After explaining the three component elements of fire, he poured the water and fuel into the bucket, lighted it, and asked them to use the blanket to snuff out the fire.
“We were expecting the Western world kind of teaching,” said Mr. Odion.
Enter the militants
The former militants said that their Coordinator, whom they identified simply as Barrister Nathaniel, was never around to receive their myriads of complaints.
Instead, Mr. Nathaniel brought a lady, whom they identified as Mrs. Lillian, to oversee to their well being.
Ironically, Mrs. Lillian’s arrival burst the bubble, according to them.
Their “comfortable” stay in Ajegunle came to an abrupt end after the lady reportedly brought her own ideas.
“She imposed herself on us. She said that if you want to change somebody, that it is not by bringing the person from a village and dumping him in a ghetto area,” said Mr. Odion.
So after about two months Ajegunle, where their air conditioned hotel rooms cost between N3,600 and N6,500 per night; they moved to the more ‘posh’ hotels in Lekki.
On arrival at Lekki, they were checked into three hotels – Home Sweet life and Best Southern in Lekki; and Wadbash Hotels in Ajah.
At Best Southern Hotel, lodging costs between N10,000 and N21,000 per night.
“The hotels here are much worse than the ones in Ajegunle,” Mr. Odion said.
The change in environment seemed to precipitate a hitherto suppressed violence in them.
In the first month of their stay, some police officers flagged down their buses at a Zebra Crossing in Victoria Island, the boys came down from their vehicles, attacked the police officers, tore their uniforms, and chased them away.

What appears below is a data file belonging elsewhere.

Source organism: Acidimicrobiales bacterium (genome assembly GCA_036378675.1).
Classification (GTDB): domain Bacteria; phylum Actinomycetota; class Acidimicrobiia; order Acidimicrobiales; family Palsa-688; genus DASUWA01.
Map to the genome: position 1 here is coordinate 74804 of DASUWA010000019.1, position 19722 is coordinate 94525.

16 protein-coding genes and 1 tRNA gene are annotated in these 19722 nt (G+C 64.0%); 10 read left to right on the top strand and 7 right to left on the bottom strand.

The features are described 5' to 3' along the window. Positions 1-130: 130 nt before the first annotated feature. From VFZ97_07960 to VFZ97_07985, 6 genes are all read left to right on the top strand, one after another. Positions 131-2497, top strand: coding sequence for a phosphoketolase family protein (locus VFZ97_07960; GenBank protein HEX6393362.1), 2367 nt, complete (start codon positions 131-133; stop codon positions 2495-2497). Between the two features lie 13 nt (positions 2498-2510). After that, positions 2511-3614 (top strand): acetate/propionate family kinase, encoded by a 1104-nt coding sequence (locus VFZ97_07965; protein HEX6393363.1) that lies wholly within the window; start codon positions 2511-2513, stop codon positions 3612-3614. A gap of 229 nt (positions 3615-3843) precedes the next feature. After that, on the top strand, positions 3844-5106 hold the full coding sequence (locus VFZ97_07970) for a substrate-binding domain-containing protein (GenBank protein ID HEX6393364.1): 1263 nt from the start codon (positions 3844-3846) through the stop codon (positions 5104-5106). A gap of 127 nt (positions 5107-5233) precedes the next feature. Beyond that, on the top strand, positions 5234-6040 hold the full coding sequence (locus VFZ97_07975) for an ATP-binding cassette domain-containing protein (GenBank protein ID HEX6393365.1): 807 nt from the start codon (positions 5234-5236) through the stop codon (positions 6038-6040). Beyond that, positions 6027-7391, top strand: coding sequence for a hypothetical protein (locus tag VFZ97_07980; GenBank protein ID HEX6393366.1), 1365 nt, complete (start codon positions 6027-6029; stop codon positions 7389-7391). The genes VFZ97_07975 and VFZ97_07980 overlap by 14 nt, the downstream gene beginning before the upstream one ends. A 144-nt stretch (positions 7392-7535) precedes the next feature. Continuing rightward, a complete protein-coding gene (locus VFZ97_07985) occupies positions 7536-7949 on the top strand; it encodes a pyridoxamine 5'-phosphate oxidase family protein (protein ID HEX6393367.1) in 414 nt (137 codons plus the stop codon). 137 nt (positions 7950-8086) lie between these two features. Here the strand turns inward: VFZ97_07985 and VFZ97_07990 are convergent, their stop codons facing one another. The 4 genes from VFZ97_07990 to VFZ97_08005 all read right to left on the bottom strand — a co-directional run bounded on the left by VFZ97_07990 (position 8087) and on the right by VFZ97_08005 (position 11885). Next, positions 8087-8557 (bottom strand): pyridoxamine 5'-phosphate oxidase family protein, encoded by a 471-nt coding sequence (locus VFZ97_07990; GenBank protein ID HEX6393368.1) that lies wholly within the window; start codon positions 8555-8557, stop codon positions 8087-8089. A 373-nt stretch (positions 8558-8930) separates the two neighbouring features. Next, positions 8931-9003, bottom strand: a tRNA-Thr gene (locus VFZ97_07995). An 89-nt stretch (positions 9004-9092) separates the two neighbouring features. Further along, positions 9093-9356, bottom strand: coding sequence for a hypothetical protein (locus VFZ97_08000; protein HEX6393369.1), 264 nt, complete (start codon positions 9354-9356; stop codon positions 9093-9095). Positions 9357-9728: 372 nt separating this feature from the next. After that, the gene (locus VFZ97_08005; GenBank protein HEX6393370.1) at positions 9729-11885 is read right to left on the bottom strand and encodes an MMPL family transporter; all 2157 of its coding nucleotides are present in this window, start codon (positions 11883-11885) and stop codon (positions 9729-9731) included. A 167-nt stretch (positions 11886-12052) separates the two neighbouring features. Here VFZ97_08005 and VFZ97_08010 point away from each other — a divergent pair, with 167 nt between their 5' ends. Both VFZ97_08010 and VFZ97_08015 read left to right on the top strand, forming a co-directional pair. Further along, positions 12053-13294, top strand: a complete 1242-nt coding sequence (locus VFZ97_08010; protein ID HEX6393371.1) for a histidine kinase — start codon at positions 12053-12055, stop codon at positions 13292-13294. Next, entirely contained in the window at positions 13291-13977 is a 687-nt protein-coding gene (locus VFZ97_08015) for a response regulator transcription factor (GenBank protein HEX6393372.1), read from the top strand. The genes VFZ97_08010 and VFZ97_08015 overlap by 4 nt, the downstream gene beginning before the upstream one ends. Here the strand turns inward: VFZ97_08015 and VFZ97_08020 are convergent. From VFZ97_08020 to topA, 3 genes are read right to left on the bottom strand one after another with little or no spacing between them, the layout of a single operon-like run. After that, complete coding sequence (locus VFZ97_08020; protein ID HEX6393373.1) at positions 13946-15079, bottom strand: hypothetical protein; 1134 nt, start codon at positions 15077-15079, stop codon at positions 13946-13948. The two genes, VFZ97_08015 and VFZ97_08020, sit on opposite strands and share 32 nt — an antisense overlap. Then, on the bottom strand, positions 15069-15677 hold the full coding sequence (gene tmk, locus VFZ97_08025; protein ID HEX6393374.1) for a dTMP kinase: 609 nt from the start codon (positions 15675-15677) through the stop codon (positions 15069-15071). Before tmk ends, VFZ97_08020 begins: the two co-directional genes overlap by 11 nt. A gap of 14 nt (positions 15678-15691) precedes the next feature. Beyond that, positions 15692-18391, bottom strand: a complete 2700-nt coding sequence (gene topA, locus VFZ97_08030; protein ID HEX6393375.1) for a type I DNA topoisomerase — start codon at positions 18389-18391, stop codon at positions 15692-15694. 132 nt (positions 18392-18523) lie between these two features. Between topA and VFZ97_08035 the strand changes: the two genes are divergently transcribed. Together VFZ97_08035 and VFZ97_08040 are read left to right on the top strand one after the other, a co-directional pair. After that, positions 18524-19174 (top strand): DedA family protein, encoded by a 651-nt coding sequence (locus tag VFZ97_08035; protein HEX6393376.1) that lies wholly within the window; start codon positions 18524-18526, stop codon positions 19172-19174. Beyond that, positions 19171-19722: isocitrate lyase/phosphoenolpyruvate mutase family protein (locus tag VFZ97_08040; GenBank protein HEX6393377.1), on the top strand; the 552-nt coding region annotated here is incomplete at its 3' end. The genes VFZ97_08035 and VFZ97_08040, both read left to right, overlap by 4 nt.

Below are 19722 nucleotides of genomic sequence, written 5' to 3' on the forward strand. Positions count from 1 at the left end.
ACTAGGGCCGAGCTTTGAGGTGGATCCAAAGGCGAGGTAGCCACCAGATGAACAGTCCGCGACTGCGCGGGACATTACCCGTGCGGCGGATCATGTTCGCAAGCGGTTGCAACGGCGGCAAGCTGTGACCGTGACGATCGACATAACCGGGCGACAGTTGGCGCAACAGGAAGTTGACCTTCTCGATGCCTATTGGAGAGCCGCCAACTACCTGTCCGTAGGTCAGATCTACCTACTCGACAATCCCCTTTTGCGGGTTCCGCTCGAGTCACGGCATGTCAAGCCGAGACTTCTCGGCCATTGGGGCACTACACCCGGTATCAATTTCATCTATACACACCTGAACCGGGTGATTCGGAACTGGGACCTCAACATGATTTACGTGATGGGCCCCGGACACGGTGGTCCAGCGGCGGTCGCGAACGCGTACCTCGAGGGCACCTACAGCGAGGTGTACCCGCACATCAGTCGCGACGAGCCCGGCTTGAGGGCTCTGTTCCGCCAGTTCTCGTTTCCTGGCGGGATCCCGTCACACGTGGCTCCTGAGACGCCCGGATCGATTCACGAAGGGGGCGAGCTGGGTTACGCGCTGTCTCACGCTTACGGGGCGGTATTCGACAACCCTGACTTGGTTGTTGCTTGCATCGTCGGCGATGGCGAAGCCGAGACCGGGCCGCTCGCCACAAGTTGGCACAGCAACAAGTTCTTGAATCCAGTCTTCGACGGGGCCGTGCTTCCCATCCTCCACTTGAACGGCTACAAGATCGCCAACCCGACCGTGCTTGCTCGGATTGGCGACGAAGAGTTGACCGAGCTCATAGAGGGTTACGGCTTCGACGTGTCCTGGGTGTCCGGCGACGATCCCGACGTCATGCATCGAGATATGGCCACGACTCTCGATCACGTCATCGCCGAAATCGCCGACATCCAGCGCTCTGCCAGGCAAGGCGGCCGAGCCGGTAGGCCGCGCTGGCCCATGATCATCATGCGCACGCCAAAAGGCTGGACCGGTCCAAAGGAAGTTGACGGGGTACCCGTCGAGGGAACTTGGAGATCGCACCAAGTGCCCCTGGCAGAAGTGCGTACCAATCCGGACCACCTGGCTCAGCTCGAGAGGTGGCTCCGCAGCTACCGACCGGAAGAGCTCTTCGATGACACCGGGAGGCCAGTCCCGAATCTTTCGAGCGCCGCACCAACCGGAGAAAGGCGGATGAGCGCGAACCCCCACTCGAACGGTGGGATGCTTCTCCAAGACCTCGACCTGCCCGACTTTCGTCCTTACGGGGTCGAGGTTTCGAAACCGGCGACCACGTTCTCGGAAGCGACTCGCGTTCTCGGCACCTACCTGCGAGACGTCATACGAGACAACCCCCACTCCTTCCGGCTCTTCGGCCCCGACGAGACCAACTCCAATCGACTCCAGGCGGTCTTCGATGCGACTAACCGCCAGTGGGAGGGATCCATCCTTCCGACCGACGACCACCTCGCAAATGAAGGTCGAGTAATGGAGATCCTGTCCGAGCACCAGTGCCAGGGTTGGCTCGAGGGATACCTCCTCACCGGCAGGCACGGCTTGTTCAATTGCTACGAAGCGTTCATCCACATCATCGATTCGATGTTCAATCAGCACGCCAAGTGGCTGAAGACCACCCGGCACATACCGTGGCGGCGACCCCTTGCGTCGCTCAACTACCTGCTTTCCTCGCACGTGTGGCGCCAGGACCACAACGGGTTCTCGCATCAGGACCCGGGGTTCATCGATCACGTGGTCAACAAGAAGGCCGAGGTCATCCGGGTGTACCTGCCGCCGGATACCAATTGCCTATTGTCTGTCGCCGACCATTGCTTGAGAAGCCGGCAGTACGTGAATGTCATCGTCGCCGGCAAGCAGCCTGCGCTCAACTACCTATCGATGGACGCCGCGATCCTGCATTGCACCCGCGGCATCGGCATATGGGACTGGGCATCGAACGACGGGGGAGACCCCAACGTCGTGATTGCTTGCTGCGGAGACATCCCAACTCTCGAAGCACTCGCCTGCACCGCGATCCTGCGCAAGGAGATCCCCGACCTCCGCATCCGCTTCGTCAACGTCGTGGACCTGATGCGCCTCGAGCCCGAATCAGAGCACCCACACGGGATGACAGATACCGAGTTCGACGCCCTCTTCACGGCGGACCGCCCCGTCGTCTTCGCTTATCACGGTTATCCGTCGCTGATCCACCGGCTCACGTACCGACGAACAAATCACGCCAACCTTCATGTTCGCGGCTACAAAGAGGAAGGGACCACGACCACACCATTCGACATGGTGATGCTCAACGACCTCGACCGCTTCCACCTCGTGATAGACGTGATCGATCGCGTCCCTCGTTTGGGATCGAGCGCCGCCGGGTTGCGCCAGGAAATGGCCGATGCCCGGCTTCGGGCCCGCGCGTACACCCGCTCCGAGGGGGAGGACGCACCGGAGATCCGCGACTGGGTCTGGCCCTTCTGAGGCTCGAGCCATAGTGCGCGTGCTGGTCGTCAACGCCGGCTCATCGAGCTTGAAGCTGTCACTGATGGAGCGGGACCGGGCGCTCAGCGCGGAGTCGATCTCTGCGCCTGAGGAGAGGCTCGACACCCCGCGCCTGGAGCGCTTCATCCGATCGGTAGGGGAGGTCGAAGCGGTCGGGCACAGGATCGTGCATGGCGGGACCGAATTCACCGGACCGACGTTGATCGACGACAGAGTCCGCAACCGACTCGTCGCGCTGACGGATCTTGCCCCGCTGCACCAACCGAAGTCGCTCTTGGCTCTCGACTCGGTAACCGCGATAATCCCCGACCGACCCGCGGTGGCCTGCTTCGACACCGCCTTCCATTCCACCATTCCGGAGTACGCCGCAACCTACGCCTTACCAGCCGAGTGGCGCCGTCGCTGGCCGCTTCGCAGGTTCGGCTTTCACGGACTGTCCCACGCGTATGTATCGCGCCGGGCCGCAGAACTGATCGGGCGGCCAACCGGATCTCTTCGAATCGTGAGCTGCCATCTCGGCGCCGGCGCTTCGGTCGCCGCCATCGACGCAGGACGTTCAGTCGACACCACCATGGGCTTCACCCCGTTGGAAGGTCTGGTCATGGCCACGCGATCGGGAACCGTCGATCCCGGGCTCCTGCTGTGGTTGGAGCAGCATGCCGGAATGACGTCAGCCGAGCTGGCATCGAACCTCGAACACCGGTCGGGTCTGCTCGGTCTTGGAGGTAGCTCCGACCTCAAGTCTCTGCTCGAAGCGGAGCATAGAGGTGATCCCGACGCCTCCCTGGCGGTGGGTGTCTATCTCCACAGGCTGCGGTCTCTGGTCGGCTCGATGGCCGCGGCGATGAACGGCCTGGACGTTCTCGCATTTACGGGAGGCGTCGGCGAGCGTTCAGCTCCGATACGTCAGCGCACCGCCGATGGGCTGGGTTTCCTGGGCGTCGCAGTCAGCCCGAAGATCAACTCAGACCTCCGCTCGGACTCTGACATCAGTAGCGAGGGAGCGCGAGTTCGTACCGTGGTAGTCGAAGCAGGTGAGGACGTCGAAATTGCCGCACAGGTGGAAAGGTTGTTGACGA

A police officer at Maroko Police Station confirmed the incident but insisted that further inquiries should be directed to the Police Public Relations Office.
The former militants also reportedly engaged in a fight with some cultists near the school after they refused to pay for the Indian Hemps they smoked.
One day, when a lecture was in progress, one of the boys reportedly tore a bible – after asking if it was a marine bible – into shreds. When the lecturer accosted him, he told him off, reminding him that he had used the part where Psalm 23 was written to smoke Indian Hemp in the past.
Mr. Odion admitted that there are some people in their midst who are “very difficult to understand” because everybody sees himself as a “god.”
“Some people when they see something, they’ll say ‘this people have come to marginalize us, let us spoil something.’
“But you have to tell yourself that you have gone through this training and you are supposed to change, you are supposed to develop some diplomacy in your way of addressing issues,” he said.
‘We did our best’
By 2011, the main focus of the Foundation shifted to short term, quick impact activities to increase the overall employability of those participating in the programme.
Sule Abiodun, the former militants’ coordinator in school, said that the school did her best for the students.
On the claims that lecturers weren’t coming to teach them; Mr. Abiodun, who quickly debunked such claims, said that the students deserved whatever they got.
“How will you comprehend a student coming to class and start smoking Indian Hemp? And yet we tolerated all these things,” said Mr. Abiodun, Deputy Director, Academics, at the institute.
“They fought with one another to the extent that they were using guns to pursue one another.